One of the trademark qualities in the Assassin’s Creed series is its ingenuity to contextualize historical events to inform and compliment its narratives. Considering the importance ships have in shaping history, it’s only logical that at some point, naval travel and warfare would become a prominent part of its lore.
The Kenway trilogy (which consists of Assassin’s Creed III, Assassin’s Creed IV: Black Flag and Assassin’s Creed: Rogue) tackles fundamentally different historical settings (American Revolution, Golden Age of Piracy and the Seven Years War, respectively), but it does have one key factor that works as a connective tissue of sorts for all its protagonists. To some capacity, all of them were characterized by their endeavors in the sea, involving themselves in battles and discovering lands that would end up defining the future of the franchise to various extents.
In the case of Assassin’s Creed III, we begin following Haytham Kenway (son of Edward Kenway from Black Flag), who arrives in America via a maritime journey that foreshadows the dynamics of a good part of the game, i.e., peaceful at a glance, but with conflict boiling under the surface. Haytham is threatened by other travelers, but his wit and self-confidence allow him to survive and gain the upper hand. He even gets to the point where his actions become fundamental in the stability of his ship. This cleverly indicates that Haytham is more than just a fancy privileged man. Even though he’s not the main protagonist, this section is important because we get to know how he engages with the world, something that plays a more important part later in the game.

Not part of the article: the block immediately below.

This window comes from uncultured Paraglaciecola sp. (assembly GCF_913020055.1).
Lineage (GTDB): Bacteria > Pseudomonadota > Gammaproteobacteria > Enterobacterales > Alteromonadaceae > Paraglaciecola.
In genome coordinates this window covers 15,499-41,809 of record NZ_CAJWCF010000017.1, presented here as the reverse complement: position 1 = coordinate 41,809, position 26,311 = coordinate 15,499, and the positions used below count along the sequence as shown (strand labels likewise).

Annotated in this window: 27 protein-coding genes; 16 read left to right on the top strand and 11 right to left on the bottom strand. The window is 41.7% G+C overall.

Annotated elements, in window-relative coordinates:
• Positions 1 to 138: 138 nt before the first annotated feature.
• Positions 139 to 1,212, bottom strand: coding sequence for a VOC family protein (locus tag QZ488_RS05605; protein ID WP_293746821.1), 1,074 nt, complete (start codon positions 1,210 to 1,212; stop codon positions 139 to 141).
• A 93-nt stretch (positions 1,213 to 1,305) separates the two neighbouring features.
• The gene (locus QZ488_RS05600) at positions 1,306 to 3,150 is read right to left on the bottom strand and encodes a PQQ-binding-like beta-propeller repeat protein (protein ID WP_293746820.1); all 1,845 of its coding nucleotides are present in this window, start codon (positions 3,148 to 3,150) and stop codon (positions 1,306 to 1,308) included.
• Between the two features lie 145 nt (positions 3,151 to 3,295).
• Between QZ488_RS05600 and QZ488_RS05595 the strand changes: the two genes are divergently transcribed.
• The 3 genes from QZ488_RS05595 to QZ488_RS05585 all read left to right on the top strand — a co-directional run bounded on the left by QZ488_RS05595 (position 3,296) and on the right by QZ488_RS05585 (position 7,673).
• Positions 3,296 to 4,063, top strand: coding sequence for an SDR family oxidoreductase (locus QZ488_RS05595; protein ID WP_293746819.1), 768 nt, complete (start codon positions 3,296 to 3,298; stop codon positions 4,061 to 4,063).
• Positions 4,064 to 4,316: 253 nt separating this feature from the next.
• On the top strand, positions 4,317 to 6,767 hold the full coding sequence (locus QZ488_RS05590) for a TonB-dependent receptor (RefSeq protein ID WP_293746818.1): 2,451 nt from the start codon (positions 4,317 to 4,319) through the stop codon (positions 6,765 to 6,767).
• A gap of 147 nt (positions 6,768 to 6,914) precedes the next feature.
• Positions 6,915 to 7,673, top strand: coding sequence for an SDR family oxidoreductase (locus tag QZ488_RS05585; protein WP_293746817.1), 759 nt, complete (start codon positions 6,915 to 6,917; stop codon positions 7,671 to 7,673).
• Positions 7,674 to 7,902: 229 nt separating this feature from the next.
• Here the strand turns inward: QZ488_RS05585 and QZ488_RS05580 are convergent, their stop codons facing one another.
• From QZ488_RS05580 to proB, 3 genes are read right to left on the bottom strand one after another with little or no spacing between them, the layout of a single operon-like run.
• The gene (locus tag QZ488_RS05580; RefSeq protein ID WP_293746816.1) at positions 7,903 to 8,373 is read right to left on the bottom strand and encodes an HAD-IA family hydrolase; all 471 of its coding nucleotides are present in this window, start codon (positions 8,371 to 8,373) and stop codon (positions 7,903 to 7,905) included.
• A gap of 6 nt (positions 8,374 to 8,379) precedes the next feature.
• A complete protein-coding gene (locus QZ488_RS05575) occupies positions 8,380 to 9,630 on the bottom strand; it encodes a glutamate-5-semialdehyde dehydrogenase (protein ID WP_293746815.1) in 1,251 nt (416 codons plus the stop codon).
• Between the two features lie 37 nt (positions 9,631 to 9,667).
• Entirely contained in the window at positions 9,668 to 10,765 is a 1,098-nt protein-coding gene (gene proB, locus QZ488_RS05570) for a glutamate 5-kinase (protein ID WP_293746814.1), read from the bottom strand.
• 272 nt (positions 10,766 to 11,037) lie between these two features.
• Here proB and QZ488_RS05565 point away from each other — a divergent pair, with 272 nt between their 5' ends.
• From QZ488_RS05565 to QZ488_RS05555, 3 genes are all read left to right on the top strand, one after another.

Assassin’s Creed III is, first and foremost, the story of Haytham’s son Connor (who also goes by his Mohawk name Ratonhnhaké:ton). Connor is faced with an American Assassin Brotherhood that was left virtually nonexistent thanks to a series of carefully coordinated attacks by the Templars.1 In his path to restore the Brotherhood to its former former glory, Connor becomes the Captain of the Aquila, an old war vessel that will accompany him in numerous adventures to ensure the Atlantic Ocean is safe to navigate for him and his allies. The naval missions — which include the Battle of Chesapeake Bay, as well as encounters with Benjamin Church and Nicholas Biddle — work to highlight the leadership factor within the Assassins. Connor’s desire to achieve peace and justice in the American Colonies leads him to use his newfound talent as a ship Captain to inspire other men to join his cause. To get victory in the naval missions, it is fundamental to juggle variables like timing, position, weather and even the type of ammunition to be used, putting the players strategy and improvisation prowess to the test. It’s worth mentioning that Noah Watts, the actor in charge of voicing Connor, does a fantastic job inspiring respect and courage when giving orders to the sailors. The naval missions are a secondary part of Assassin’s Creed III’s gameplay, but they serve as a breath of fresh air from the sneak and attack dynamic that defines the series.